Earl C. Whitehead & The Grievous Angels – Angels & Inbreds
Earl C. Whitehead & the Grievous Angels have a problem. They’re one band performing as two, playing different styles of music. On their seven- song debut CD, the fellas try to explore both sides of their musical persona: the Texas-style C&W-rock of the Grievous Angels, and the bluegrassy Ned Beatty & the Inbreds. The outcome produces mixed results.
The songs falling in the C&W corner shouldn’t be considered classics, but they do have all the essentials for inclusion in your honky-tonk collection: pedal steel aplenty from music whiz Jon Rauhouse, a boot-scootin’ rhythm section of Jesse Navarro and Mickey Ferrell, and some wicked harp courtesy of longtime Tempe musician Frank Mackey — all supporting singer Russ Sepulveda and lead guitarist Dan Henzerling through themes of boozing and infidelity in songs such as “Wine Women & Wrong”, “Going Once, Going Twice”, “Where Sinners Go”, and “Guilty Hand”.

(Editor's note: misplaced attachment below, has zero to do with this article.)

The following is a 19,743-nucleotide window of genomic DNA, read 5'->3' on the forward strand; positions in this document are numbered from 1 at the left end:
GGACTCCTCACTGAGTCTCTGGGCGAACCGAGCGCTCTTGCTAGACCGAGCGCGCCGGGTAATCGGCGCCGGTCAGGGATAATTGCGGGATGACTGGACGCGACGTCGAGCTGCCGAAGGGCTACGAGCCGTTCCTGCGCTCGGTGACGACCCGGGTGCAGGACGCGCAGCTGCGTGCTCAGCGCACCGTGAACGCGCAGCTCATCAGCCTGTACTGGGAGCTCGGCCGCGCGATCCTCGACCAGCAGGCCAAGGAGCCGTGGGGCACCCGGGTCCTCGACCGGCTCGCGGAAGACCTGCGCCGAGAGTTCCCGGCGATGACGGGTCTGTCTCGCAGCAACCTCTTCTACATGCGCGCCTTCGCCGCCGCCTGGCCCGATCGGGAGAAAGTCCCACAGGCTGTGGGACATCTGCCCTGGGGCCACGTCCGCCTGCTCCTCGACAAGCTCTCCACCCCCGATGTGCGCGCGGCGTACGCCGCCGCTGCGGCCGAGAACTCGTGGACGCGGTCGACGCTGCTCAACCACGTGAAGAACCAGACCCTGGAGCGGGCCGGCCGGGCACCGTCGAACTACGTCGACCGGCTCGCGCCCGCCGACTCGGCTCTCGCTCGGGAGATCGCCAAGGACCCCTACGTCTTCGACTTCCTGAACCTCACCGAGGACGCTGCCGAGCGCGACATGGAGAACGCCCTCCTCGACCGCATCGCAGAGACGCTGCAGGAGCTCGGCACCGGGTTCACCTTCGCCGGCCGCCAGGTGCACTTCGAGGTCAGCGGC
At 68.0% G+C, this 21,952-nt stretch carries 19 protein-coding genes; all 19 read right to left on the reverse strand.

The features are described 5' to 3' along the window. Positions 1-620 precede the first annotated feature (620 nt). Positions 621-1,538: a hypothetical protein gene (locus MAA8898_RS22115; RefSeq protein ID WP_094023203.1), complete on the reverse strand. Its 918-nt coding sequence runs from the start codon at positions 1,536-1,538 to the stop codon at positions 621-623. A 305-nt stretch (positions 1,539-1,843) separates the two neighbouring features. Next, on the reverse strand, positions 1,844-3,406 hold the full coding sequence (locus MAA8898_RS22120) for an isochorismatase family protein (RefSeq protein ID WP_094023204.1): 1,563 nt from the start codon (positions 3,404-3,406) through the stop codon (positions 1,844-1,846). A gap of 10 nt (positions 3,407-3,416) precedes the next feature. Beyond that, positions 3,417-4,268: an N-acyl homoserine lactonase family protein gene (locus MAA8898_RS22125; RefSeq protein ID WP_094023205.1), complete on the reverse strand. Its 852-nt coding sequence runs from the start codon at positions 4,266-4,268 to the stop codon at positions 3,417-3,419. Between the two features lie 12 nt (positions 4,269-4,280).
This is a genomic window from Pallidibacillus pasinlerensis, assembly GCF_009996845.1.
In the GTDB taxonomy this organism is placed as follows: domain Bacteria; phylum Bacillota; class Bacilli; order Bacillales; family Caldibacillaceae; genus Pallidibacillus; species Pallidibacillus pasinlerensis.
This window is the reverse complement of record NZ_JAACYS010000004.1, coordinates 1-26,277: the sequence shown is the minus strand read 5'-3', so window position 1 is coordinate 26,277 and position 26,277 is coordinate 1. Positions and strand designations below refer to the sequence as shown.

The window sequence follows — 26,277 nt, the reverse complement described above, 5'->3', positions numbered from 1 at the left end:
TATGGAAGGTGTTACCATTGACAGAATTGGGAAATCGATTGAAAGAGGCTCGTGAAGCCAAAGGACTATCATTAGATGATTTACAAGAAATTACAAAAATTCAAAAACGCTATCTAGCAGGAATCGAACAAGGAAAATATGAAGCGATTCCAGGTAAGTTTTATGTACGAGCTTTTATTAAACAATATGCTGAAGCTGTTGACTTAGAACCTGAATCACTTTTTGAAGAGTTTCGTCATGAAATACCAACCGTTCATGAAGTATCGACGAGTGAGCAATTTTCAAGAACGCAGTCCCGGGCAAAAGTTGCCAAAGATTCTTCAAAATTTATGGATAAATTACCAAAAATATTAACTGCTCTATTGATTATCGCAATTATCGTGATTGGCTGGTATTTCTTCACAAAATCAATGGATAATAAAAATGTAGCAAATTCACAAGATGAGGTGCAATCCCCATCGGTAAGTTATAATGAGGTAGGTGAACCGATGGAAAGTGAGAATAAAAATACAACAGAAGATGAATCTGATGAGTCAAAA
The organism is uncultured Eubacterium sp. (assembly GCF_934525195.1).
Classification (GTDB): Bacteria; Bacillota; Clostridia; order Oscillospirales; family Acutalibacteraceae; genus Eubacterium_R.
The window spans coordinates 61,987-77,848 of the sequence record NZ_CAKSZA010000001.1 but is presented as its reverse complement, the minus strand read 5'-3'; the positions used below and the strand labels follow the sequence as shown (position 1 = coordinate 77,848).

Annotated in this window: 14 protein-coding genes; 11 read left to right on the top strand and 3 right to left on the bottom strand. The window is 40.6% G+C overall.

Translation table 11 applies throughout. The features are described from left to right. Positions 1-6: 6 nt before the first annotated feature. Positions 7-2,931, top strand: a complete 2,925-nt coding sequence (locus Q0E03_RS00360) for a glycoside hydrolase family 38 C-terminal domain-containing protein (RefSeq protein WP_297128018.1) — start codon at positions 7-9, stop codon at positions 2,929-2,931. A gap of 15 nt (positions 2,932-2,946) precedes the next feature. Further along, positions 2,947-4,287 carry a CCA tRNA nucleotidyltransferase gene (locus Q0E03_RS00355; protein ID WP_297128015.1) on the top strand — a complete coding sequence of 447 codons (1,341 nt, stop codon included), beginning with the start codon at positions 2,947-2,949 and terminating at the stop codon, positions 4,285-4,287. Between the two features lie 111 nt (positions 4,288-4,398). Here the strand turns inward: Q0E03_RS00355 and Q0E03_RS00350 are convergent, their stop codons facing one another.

The bluegrass portion of the album fares much worse. Scattered about, these songs are neither particularly catchy nor feature strong pickin’, leaving the listener to wonder if the songs truly qualify as bluegrass. Only the traditional “I Am a Pilgrim” works under the circumstances. The tale of the Arizona high country in “Under the Lights” is interesting; perhaps it would work better in another style.
The Grievous Angels are a mighty fine band live, but it might be time to put Ned & the Inbreds to bed, because living a double life is a draining process.